MACON, Ga. — On Friday, a Peach County jury acquitted Lonnie Shaw on all charges.
He was charged with aggravated assault and possession of a firearm during the commission of a felony, after he allegedly pointed a gun at a Peach County deputy when he knocked on Shaw's door around 3 a.m. one morning.
The deputy shot Shaw, but Shaw was ultimately charged, even though he claimed he never pointed the gun at the deputy.
The jury didn't buy the prosecution's case.
After the not guilty verdict came down, Macon Judicial Circuit District Attorney David Cooke released a statement that seemed to suggest Shaw shouldn't have had the gun with him when he answered the door.
That statement read, in part, "Mr. Shaw is fortunate to have his freedom, and that his injuries weren't more severe after he chose to answer the door holding a gun knowing police officers were on the other side."
The suggestion is clear, but what does the law have to say about it? Is it legal to bring a gun to the door of your home when someone knocks?
According to Mercer Law school professor David Oedel, as long as you're not threatening someone with it the answer is clear. "Yes. In short, you can answer your door with a firearm in hand, although you cannot point it at somebody unless you have a reasonable threat being posed by the person at the door," said Oedel.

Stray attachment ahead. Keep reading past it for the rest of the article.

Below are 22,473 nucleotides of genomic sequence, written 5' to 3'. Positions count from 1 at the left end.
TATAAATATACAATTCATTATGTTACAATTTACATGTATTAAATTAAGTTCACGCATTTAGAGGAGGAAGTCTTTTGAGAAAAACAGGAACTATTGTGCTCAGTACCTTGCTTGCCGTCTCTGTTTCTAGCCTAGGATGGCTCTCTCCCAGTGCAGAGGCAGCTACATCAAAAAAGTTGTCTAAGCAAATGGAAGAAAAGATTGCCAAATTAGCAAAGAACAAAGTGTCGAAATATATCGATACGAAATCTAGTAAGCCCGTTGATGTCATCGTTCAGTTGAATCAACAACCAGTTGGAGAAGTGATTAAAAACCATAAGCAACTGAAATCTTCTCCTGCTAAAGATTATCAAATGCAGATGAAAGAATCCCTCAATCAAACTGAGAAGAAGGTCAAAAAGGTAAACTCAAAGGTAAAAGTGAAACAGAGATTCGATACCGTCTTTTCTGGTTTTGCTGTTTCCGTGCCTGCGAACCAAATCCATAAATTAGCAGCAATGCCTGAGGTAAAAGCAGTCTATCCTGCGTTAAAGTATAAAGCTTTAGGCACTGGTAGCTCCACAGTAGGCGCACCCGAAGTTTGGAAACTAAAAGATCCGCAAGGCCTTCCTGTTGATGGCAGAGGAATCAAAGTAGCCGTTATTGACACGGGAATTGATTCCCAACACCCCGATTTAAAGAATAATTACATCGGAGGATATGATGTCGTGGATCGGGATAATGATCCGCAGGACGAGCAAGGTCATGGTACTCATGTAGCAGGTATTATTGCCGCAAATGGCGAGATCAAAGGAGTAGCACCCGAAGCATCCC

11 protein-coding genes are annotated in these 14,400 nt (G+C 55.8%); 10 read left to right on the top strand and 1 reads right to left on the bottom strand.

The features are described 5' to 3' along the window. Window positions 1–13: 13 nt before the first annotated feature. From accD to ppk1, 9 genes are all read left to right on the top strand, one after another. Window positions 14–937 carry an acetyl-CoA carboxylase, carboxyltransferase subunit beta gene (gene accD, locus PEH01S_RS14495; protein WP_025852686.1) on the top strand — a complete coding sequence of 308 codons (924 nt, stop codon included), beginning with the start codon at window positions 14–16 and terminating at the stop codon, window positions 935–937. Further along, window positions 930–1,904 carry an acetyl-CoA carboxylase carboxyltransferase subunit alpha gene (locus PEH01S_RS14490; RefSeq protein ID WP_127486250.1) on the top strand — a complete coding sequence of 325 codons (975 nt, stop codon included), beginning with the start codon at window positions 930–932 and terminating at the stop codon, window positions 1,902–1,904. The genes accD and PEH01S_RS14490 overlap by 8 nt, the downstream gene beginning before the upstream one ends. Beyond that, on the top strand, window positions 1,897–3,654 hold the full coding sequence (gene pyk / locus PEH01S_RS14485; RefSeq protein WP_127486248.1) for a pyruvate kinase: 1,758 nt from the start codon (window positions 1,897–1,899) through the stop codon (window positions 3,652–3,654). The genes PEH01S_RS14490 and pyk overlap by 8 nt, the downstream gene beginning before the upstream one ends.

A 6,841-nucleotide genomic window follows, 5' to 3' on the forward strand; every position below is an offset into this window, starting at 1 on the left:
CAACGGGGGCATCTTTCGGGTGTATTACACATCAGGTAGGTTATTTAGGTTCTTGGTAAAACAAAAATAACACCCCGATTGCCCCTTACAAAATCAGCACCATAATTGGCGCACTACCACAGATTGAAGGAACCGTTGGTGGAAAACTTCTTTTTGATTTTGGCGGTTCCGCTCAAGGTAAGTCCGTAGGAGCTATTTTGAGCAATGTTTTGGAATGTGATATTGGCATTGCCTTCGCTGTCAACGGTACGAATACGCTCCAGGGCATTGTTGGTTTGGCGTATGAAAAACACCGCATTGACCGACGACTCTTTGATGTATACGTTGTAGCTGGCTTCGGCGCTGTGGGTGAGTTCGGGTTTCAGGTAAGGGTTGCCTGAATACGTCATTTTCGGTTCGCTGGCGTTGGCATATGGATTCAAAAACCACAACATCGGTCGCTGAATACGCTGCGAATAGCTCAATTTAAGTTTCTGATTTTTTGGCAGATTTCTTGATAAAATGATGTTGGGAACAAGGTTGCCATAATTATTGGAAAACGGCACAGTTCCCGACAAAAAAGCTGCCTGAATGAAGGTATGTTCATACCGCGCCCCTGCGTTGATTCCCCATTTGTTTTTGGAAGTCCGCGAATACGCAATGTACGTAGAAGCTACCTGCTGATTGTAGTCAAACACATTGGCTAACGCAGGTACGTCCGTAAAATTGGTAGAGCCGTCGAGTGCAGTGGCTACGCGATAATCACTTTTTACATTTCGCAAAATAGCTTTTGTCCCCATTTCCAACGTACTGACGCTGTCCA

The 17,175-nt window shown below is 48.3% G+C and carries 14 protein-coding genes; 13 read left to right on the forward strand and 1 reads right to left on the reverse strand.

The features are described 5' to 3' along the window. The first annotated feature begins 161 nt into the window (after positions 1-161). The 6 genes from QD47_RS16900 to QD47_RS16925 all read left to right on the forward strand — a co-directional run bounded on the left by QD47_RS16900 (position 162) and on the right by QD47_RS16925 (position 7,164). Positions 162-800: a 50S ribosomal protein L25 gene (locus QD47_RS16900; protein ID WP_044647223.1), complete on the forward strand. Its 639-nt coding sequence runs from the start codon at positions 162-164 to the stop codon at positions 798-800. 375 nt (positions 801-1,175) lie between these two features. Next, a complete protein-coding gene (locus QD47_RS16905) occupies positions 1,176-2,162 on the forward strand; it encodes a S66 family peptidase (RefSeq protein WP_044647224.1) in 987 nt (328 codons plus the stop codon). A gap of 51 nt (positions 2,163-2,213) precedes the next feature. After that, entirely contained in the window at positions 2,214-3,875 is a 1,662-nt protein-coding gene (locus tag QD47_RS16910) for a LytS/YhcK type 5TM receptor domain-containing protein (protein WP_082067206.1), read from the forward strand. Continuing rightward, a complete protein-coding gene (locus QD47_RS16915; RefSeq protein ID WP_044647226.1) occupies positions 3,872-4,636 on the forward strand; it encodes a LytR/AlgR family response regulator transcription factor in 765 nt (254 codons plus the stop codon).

According to the legal scholar, the Second Amendment and Georgia's so-called "Castle Doctrine law" give homeowners legal rights to carry a weapon at home, even when answering the door for law enforcement.
When we asked him about this, Cooke didn't deny that's legal -- as long as you're not pointing the gun.
"Legally, you can have a weapon in your hand when you encounter the police," said Cooke. "I don't recommend it for the safety of yourself, for the safety of the police, or anyone in gunshot range of you."
But Cooke said regardless of its legality, he thought it was a poor choice. "There are many things that are legal that are nonetheless foolish and can lead to someone else dying," said Cooke.
Cooke stressed he believes Shaw knew police were at the door when he answered them and his office argued that at trial. The prosecutor in the case argued Lonnie Shaw knew the police were at the door because his wife could see them in the home's surveillance system.
However, Shaw testified that he didn't hear her tell him who was out there. All he knew was someone was at his door around 3:00 in the morning.
Deputies also testified they did not verbally identify themselves as law enforcement officers or have their police lights or siren on.